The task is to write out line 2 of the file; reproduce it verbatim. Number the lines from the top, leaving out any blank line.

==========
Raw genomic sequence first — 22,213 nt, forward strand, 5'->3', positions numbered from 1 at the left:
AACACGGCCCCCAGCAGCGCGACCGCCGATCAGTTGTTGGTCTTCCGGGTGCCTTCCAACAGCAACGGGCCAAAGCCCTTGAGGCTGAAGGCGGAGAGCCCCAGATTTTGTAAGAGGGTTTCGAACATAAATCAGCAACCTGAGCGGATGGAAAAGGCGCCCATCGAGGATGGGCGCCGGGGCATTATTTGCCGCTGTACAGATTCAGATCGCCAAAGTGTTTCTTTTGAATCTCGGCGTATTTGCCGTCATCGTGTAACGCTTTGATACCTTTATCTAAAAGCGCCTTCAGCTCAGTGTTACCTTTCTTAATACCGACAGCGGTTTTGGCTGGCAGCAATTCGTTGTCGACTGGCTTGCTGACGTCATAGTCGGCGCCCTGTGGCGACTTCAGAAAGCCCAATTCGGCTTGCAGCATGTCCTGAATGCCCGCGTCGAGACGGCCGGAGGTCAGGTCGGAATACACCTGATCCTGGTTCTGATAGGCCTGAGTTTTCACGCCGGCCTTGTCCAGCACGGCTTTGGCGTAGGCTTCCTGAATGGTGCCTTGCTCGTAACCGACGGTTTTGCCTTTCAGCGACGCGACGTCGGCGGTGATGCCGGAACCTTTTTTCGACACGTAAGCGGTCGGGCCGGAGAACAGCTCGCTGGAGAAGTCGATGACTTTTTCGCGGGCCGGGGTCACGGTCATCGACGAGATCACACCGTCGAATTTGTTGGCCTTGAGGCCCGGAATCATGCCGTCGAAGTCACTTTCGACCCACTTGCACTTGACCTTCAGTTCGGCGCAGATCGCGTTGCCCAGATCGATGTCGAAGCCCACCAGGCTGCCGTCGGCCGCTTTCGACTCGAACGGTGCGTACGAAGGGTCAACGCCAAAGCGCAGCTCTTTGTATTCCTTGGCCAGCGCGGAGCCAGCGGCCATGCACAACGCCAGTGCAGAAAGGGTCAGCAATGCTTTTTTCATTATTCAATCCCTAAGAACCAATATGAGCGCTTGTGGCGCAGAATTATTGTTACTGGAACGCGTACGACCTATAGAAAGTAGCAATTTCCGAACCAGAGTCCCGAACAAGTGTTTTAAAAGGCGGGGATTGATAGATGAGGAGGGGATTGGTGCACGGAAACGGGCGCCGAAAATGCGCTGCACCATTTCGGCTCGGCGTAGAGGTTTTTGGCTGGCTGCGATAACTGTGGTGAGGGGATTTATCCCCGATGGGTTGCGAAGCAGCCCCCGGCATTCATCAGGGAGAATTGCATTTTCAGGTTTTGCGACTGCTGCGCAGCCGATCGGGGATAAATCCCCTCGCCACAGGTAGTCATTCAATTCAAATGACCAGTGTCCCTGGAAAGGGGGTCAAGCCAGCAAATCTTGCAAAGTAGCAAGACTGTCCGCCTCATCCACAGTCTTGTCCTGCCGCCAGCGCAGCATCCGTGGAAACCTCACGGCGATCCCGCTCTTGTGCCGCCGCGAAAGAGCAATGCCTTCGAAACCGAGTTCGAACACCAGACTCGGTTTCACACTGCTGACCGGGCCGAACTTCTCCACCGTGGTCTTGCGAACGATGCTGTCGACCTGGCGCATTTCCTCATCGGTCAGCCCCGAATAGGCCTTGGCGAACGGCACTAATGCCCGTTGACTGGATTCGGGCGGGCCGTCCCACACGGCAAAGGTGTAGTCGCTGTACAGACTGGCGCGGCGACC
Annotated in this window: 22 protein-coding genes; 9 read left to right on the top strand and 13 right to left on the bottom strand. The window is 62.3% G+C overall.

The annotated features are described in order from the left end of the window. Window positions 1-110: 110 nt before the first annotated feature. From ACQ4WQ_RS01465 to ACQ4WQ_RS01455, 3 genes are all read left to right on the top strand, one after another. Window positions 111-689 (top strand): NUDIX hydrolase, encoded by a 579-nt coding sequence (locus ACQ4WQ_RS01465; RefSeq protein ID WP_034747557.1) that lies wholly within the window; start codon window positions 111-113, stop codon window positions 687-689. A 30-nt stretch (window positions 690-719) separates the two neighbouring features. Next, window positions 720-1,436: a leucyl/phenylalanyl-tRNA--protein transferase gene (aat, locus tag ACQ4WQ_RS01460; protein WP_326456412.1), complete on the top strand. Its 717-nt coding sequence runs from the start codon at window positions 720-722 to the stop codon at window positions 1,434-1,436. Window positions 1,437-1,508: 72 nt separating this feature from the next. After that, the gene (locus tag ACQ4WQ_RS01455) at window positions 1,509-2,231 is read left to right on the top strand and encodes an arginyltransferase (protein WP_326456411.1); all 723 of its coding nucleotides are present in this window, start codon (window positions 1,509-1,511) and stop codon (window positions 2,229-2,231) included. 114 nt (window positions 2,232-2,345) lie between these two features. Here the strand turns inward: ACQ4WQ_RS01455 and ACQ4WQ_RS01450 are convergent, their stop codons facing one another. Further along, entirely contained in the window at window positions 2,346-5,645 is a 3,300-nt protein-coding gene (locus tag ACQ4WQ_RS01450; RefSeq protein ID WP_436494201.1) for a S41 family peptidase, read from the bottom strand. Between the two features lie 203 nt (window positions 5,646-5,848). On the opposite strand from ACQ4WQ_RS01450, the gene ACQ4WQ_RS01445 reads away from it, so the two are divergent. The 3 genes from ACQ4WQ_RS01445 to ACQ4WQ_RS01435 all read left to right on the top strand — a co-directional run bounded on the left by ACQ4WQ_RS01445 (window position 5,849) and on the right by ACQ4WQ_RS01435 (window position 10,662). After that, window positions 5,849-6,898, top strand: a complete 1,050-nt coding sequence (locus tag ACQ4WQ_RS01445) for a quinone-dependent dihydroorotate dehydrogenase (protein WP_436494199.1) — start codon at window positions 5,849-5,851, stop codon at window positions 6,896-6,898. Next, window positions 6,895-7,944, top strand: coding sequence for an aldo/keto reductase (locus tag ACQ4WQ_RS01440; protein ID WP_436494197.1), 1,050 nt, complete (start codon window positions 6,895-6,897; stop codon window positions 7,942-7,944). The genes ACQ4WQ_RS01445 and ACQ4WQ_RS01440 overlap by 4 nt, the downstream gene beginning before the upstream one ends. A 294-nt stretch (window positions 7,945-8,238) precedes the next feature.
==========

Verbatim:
AACACGGCCCCCAGCAGCGCGACCGCCGATCAGTTGTTGGTCTTCCGGGTGCCTTCCAACAGCAACGGGCCAAAGCCCTTGAGGCTGAAGGCGGAGAGCCCCAGATTTTGTAAGAGGGTTTCGAACATAAATCAGCAACCTGAGCGGATGGAAAAGGCGCCCATCGAGGATGGGCGCCGGGGCATTATTTGCCGCTGTACAGATTCAGATCGCCAAAGTGTTTCTTTTGAATCTCGGCGTATTTGCCGTCATCGTGTAACGCTTTGATACCTTTATCTAAAAGCGCCTTCAGCTCAGTGTTACCTTTCTTAATACCGACAGCGGTTTTGGCTGGCAGCAATTCGTTGTCGACTGGCTTGCTGACGTCATAGTCGGCGCCCTGTGGCGACTTCAGAAAGCCCAATTCGGCTTGCAGCATGTCCTGAATGCCCGCGTCGAGACGGCCGGAGGTCAGGTCGGAATACACCTGATCCTGGTTCTGATAGGCCTGAGTTTTCACGCCGGCCTTGTCCAGCACGGCTTTGGCGTAGGCTTCCTGAATGGTGCCTTGCTCGTAACCGACGGTTTTGCCTTTCAGCGACGCGACGTCGGCGGTGATGCCGGAACCTTTTTTCGACACGTAAGCGGTCGGGCCGGAGAACAGCTCGCTGGAGAAGTCGATGACTTTTTCGCGGGCCGGGGTCACGGTCATCGACGAGATCACACCGTCGAATTTGTTGGCCTTGAGGCCCGGAATCATGCCGTCGAAGTCACTTTCGACCCACTTGCACTTGACCTTCAGTTCGGCGCAGATCGCGTTGCCCAGATCGATGTCGAAGCCCACCAGGCTGCCGTCGGCCGCTTTCGACTCGAACGGTGCGTACGAAGGGTCAACGCCAAAGCGCAGCTCTTTGTATTCCTTGGCCAGCGCGGAGCCAGCGGCCATGCACAACGCCAGTGCAGAAAGGGTCAGCAATGCTTTTTTCATTATTCAATCCCTAAGAACCAATATGAGCGCTTGTGGCGCAGAATTATTGTTACTGGAACGCGTACGACCTATAGAAAGTAGCAATTTCCGAACCAGAGTCCCGAACAAGTGTTTTAAAAGGCGGGGATTGATAGATGAGGAGGGGATTGGTGCACGGAAACGGGCGCCGAAAATGCGCTGCACCATTTCGGCTCGGCGTAGAGGTTTTTGGCTGGCTGCGATAACTGTGGTGAGGGGATTTATCCCCGATGGGTTGCGAAGCAGCCCCCGGCATTCATCAGGGAGAATTGCATTTTCAGGTTTTGCGACTGCTGCGCAGCCGATCGGGGATAAATCCCCTCGCCACAGGTAGTCATTCAATTCAAATGACCAGTGTCCCTGGAAAGGGGGTCAAGCCAGCAAATCTTGCAAAGTAGCAAGACTGTCCGCCTCATCCACAGTCTTGTCCTGCCGCCAGCGCAGCATCCGTGGAAACCTCACGGCGATCCCGCTCTTGTGCCGCCGCGAAAGAGCAATGCCTTCGAAACCGAGTTCGAACACCAGACTCGGTTTCACACTGCTGACCGGGCCGAACTTCTCCACCGTGGTCTTGCGAACGATGCTGTCGACCTGGCGCATTTCCTCATCGGTCAGCCCCGAATAGGCCTTGGCGAACGGCACTAATGCCCGTTGACTGGATTCGGGCGGGCCGTCCCACACGGCAAAGGTGTAGTCGCTGTACAGACTGGCGCGGCGACC